Labor Dept delays return-to-office plans as union negotiations continue

The Labor Department’s initial return-to-office plan, originally set to take effect on Jan. 28, would have required telework-eligible employees to report in p...

Federal employees working at the Labor Department will have a little more breathing room before an anticipated increase in their in-person work requirements.

Acting Labor Secretary Julie Su announced a delay in the department’s initial return-to-office plans, according to an all-staff email obtained by Federal News Network.

Labor initially shared return-to-office plans for telework-eligible employees back in November. The workplace changes, originally set to take effect on Jan. 28, would have required employees to report to work in person at least five days per two-week pay period. In many cases for Labor employees, onsite work can also mean field work, and it’s not necessarily limited to work in an office-specific setting.

But with ongoing labor-management discussions over the planned telework reduction, Labor officials opted to delay the implementation of the increased in-office requirements, at least for a couple more weeks.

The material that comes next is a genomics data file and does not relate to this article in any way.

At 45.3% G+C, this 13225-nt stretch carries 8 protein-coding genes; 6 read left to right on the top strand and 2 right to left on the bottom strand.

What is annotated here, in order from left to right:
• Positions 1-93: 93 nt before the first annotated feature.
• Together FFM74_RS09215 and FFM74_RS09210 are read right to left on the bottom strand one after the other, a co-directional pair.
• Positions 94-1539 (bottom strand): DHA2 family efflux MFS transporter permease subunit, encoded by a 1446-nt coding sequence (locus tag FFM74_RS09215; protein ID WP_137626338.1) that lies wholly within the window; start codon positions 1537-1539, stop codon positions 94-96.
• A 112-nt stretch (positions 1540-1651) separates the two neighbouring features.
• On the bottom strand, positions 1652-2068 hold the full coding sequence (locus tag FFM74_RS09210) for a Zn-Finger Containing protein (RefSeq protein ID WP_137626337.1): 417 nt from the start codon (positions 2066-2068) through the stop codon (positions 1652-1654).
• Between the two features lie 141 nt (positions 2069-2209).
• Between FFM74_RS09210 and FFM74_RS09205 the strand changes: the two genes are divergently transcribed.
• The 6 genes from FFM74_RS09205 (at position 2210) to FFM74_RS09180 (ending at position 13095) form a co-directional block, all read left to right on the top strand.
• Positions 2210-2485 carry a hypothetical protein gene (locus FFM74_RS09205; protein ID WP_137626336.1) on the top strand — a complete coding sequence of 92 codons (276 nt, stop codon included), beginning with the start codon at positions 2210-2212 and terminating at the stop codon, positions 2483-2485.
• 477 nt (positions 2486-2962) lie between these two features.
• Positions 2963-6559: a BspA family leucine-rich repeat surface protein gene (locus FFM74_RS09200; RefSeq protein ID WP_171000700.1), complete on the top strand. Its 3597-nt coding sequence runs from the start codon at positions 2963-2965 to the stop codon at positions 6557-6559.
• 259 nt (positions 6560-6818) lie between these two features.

“Because DOL remains actively engaged in negotiations with our unions, implementation will not happen on Jan. 28,” Su said Friday in the all-staff email.

Su said she plans to update affected Labor employees about the negotiations by Feb. 9.

In the email, Su additionally reminded employees that the new in-office requirements for Senior Executive Service (SES) and Schedule C employees, as well as managers and supervisors, remain in effect. The more senior-level Labor employees have been reporting to work in person five days per pay period since October 2023.

Labor did not immediately respond to Federal News Network’s calls or emails requesting additional comments.

For Labor, about one-third of the department’s 15,000-employee workforce is relatively new. The department has hired more than 5,300 employees since January 2021. In her November email on return-to-office plans, Su said a greater in-person presence will allow the department to hold training and team-building activities more effectively.

“One of the challenges many of you continue to identify is that the pandemic and our reliance on maximum telework has made it difficult to develop relationships with colleagues and build a sense of community — the very things that often make work most fulfilling,” Su said in November.

But federal unions representing many different agencies have been pushing to maintain current telework levels for employees.

In some cases, the efforts have proven successful. At the Federal Aviation Administration (FAA), for instance, agency leaders walked back their initial return-to-office plans for employees after receiving pushback from their unions.

At many agencies, federal employees began heading back to the office more often in fall 2023. Several agencies are also preparing to have their employees work in person more often starting in the early months of 2024.

Federal News Network has compiled a list of federal agencies’ return-to-office plans, and regularly updates the information as it becomes available.

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